Ragnar Benson’s Urban Survival can be described as book jammed with a lot of content, but nearly the same number of faults.
Regarding The Writer
Ragnar Benson (assumed pen name) is a prolific writer devoted to non-fiction survival topics. He is the creator of a staggering 37 books (this number may be low) addressing such topics as retreats, hunting, trapping, phony identity, explosives, firearms, improvised firearms, urban survival, and “do-it-yourself” medicine.
Mr Benson has been able to keep his specific whereabouts and original name removed from public information.
Firstly, the guide is poorly authored. I am virtually all for authoring in a conversational tone, but the writer over does it. There are multiple expressions that get over used to the level of doldrums like “been there done that crew.”
There is no introduction that clarifies context in which the book was intended, it was similar to that of stepping into the middle of a dialogue. You eventually get what the author is speaking about, but you are left questioning what exactly initiated the conversation to begin with. This is a pretty significant factor considering that the guide was written as if hostilities on United States soil was inescapable.
The lack of introduction additionally leaves readership wondering exactly who this man Ragnar is and just how this individual came to possess his knowledge. From descriptions of his other titles, I get the impression that his story is disseminate over many of his publications as opposed to being in each and every book as part of an introduction.
The book is written about Urban Survival and was most probably created for an urban audience concerned with survival. However, the author gives advice with a disdainful tone towards “City Slickers”. In the first section, he expresses that many people referring to wilderness survival are really referring to, “..recreational activities frequently practiced by elitist yuppies in SUVs..” Wait a minute, by most accounts I am a SUV driving Yuppy; less the elitist piece. Not a huge problem, but annoying. After these assertions I was left thinking much like the author had no honest concern for the potential audience, however instead was stuffing his own account.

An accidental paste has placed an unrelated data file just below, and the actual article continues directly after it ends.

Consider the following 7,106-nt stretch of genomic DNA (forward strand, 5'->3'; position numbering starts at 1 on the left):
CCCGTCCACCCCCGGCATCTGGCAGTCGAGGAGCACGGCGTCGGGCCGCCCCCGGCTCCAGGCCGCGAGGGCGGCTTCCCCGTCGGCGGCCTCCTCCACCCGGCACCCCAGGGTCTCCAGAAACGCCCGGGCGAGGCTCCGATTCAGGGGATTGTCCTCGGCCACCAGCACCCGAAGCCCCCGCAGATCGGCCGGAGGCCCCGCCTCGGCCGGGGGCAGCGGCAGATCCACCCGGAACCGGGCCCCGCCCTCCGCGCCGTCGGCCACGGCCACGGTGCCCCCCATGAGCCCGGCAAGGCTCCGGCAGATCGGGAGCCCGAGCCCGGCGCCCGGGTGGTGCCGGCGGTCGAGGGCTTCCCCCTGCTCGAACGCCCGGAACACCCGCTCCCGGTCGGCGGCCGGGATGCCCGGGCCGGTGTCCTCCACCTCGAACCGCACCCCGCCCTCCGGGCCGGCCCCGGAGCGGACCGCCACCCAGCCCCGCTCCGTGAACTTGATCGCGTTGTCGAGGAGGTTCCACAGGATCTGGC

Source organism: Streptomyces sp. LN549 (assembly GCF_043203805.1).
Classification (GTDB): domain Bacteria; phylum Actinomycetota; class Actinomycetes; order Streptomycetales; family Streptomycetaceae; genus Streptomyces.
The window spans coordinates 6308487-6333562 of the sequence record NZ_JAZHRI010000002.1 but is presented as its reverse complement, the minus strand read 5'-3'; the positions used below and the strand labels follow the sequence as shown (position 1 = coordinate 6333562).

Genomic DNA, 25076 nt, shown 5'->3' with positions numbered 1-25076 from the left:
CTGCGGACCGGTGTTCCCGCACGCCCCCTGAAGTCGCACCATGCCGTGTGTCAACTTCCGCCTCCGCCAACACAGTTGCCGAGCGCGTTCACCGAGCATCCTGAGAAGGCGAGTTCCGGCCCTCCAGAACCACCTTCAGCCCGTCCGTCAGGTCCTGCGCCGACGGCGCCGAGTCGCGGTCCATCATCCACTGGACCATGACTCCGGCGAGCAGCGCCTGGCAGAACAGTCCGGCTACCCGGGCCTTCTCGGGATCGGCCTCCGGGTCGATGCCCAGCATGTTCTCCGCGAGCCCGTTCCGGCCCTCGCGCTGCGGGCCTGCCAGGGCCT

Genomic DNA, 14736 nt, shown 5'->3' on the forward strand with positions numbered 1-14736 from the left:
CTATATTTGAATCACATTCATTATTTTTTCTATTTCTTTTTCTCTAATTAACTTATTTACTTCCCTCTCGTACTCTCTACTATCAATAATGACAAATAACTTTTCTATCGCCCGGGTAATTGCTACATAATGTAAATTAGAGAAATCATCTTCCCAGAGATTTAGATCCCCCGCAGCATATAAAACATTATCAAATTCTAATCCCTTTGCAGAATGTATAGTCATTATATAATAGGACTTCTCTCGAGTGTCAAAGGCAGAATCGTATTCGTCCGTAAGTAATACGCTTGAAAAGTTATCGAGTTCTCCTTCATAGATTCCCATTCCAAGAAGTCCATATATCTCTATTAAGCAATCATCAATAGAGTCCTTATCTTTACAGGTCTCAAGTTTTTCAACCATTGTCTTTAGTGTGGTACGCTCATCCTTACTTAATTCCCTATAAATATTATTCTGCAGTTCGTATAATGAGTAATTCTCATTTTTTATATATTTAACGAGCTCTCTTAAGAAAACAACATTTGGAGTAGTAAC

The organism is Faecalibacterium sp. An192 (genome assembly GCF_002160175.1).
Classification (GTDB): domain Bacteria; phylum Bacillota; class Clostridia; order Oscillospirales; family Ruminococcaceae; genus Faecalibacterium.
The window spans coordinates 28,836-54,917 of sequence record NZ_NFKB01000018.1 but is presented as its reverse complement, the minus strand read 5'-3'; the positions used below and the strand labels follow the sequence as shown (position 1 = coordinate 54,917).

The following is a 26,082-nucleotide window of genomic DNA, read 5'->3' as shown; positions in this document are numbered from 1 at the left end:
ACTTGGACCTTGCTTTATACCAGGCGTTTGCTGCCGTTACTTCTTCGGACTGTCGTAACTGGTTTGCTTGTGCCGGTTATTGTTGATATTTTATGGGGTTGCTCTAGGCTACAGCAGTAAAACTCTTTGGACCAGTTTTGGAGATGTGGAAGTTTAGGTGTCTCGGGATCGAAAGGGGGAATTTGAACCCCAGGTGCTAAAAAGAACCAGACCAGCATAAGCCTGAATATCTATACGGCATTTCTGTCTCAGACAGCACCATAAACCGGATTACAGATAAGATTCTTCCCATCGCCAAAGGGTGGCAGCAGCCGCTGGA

Ragnar Benson offers mistaken information, for example silencers being unlawful, casting any other information in a questionable light. If you have read through, Silencers: Truth, Lies, and Zombies, I covered how silencers are not illegal.
Ragnar Benson brings in historical evidence of stuff that has and has not been successful. Having said that, the details are provided by “the been there done that crew” that do not ever get identified or even cited.
Ragnar Benson relays a good number of knowledge and makes really quite a few beneficial points all through Ragnar’s Urban Survival. Some of these ideas are the need for or value of: secrecy as a prepper, silencers, food storage, live stock options, caching, water.
The most notable issues covered in Ragnar’s Urban Survival are the Rule of Threes, the Rule of Survival Thermodynamics, and keeping your financial houses in order.
The Rule of Threes in a nut shell is that for every single big need (ie. food, water, shelter, security) you should have “three separate and distinct methods of supply”. As a side note, the author states the Rule of Threes originates with the Nez Perce Indians who rigorously adhered to this way of life and were extremely successful because of it.
The Rule of Survival Thermodynamics advises that an individual ought to “never put more energy into a survival activity than is taken out.” It’s a pretty clear point, but one that I had never heard put into such simple terms.
Maintaining your “financial house” in order is a no brainer in my judgement, but I am consistently amazed at the amount of individuals fiscal lives are a total mess regardless of financial or socioeconomic status.
Benson’s section on Nursing and medical attention is one of the more beneficial chapters of the book. The details provided is specific enough that it is straightaway helpful without extra exploration.
I was left with a partly positive and partly negative reaction concerning Ragnar Benson’s Urban Survival and whether or not I might suggest it to folks. There is most certainly a wide range of beneficial knowledge, but the weak writing, off-putting tone, and faulty information makes it difficult for me to claim it is well worth studying. Ultimately, I would recommend the book merely because of the amount of answers presented and quantity of subject areas included. However, I highly recommend that people fact check everything from the book before you try it.